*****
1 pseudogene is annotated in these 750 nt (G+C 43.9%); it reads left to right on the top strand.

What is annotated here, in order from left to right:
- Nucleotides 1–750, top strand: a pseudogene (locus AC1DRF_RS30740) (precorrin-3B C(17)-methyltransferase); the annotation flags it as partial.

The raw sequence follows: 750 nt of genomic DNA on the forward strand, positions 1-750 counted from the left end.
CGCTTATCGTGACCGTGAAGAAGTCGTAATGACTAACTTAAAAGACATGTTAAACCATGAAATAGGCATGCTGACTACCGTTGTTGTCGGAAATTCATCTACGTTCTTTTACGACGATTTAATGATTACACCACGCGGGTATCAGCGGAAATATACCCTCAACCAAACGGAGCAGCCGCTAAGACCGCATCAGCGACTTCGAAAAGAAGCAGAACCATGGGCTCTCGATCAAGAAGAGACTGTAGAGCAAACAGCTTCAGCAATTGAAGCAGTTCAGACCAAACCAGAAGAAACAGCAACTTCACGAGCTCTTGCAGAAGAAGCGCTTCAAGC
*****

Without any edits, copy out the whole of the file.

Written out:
1 pseudogene is annotated in these 750 nt (G+C 43.9%); it reads left to right on the top strand.

What is annotated here, in order from left to right:
- Nucleotides 1–750, top strand: a pseudogene (locus AC1DRF_RS30740) (precorrin-3B C(17)-methyltransferase); the annotation flags it as partial.

The raw sequence follows: 750 nt of genomic DNA on the forward strand, positions 1-750 counted from the left end.
CGCTTATCGTGACCGTGAAGAAGTCGTAATGACTAACTTAAAAGACATGTTAAACCATGAAATAGGCATGCTGACTACCGTTGTTGTCGGAAATTCATCTACGTTCTTTTACGACGATTTAATGATTACACCACGCGGGTATCAGCGGAAATATACCCTCAACCAAACGGAGCAGCCGCTAAGACCGCATCAGCGACTTCGAAAAGAAGCAGAACCATGGGCTCTCGATCAAGAAGAGACTGTAGAGCAAACAGCTTCAGCAATTGAAGCAGTTCAGACCAAACCAGAAGAAACAGCAACTTCACGAGCTCTTGCAGAAGAAGCGCTTCAAGC